The Felice Brothers: Favorite Waitress Review

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The Felice Brothers: <i>Favorite Waitress</i> Review

The passion of The Felice Brothers is indisputable. It shows in their live gigs and their prolific releases. Favorite Waitress, the group’s fifth LP (not including six mixtapes), also represents the band’s first time collectively recording in a traditional studio. Working with longtime friend and producer Jeremy Backofen, they recorded in Mike Mogis’ Omaha enclave, rather than somewhere in their native upstate New York (like in a chicken coop like for 2007’s Adventures of The Felice Brothers, Vol. 1 or in an old high school).

So literally, Favorite Waitress is an escapism record because The Felice Brothers got out of New York to write and produce it. Musically, they retreat back from 2011’s electronic-influenced Celebration, Florida to the rustic romps of their earlier records. Thematically, too, Favorite Waitress challenges the pressures of modern society with the hope of a better, simpler life.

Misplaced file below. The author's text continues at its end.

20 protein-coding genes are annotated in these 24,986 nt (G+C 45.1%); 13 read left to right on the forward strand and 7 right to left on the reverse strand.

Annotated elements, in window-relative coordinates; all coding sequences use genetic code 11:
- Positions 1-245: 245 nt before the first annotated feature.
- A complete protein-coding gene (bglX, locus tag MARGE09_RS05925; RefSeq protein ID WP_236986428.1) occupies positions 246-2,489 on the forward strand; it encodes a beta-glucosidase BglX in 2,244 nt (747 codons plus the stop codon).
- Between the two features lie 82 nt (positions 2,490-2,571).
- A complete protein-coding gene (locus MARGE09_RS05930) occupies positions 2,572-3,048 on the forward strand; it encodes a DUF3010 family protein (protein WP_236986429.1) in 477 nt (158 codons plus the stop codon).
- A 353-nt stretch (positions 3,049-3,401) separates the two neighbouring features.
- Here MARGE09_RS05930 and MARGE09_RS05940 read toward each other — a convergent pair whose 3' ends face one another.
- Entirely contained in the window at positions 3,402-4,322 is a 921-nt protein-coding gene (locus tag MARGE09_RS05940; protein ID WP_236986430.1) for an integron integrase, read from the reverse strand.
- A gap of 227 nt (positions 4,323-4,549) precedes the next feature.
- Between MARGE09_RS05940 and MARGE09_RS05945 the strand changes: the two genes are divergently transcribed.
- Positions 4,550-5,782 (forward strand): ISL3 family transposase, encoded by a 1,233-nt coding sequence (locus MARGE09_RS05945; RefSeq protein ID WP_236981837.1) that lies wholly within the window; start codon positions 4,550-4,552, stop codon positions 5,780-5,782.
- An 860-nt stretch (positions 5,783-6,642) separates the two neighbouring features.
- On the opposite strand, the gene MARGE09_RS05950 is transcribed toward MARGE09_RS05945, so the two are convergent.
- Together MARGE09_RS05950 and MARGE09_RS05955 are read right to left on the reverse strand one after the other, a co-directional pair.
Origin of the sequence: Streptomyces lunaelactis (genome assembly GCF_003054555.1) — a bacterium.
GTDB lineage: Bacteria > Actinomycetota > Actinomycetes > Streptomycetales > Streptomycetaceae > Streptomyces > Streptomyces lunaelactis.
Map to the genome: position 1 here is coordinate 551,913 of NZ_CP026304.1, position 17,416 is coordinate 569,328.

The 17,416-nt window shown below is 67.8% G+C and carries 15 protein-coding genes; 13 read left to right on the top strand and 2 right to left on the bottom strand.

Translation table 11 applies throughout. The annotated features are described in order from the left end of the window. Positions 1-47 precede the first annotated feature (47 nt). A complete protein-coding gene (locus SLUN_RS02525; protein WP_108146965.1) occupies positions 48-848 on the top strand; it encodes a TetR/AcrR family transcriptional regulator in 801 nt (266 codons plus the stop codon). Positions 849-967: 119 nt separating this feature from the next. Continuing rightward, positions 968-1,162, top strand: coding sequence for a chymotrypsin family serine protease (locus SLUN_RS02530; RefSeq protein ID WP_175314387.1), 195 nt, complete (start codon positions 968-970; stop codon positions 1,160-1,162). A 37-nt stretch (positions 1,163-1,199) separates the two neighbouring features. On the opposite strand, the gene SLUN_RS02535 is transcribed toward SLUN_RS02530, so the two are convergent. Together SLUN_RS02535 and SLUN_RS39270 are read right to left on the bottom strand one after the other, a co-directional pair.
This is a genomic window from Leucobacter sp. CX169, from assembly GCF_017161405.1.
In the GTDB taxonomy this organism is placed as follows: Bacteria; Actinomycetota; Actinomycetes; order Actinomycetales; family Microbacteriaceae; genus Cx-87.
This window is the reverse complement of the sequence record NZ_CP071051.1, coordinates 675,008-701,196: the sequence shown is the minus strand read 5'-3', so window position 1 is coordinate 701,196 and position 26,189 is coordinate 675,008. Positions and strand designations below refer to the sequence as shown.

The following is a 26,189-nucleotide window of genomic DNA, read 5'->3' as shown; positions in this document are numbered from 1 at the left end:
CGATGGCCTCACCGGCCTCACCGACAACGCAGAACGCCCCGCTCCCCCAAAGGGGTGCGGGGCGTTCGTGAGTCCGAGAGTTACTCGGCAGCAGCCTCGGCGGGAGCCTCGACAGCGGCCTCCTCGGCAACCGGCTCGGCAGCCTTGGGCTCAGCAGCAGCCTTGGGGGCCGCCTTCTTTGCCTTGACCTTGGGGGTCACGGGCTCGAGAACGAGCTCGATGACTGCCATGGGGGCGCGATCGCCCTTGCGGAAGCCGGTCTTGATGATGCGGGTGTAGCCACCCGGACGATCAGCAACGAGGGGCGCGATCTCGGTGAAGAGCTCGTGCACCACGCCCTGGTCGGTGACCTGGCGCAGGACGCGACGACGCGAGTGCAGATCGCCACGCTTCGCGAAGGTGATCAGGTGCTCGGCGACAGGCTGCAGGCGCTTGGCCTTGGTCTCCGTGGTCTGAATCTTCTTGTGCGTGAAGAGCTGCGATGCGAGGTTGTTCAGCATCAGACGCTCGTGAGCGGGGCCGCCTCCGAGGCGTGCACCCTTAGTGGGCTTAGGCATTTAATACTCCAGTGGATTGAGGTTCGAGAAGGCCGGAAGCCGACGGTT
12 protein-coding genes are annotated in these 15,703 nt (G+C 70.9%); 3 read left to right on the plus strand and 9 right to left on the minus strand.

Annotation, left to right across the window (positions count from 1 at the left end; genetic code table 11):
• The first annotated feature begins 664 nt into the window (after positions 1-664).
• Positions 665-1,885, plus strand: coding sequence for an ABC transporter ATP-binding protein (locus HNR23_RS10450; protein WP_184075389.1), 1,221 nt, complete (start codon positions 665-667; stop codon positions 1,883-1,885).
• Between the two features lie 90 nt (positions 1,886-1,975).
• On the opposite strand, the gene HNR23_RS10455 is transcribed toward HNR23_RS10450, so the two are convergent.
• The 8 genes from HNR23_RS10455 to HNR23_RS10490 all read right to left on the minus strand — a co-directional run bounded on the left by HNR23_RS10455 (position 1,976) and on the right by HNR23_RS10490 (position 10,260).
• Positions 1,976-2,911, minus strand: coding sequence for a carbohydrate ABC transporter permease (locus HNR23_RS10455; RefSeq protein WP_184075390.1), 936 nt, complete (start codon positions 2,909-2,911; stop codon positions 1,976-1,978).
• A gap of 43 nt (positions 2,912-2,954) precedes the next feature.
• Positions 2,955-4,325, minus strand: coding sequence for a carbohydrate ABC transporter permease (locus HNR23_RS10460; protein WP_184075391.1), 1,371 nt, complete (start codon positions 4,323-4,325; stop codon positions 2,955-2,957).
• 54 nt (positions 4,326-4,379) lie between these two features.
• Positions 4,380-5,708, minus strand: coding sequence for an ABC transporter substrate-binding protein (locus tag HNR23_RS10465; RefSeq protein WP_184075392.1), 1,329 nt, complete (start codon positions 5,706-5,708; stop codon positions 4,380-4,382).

But The Felice Brothers take a circuitous and curious route to get there. Their references to Harry Potter (“Woman Next Door”), nursery rhymes (“Hawthorne”), Butch Cassidy and the Sundance Kid (“Meadow of a Dream”), Elvis Presley and Bruce Springsteen (“Saturday Night”) serve to juxtapose consumerism from naturalism, but don’t always seem to fit contextually, even if they sound good.

Favorite Waitress excels in its extremes—its hardest foot-stompers like “Lion” and its softest piano ballads like “Silver in the Shadow;” it’s that passion and focused emotion that made the band so beloved in the first place. What’s left in between, however, risks sounding too mainstream, like the other modern roots-rock bands criticized for being too into whatever it is they’re singing about.

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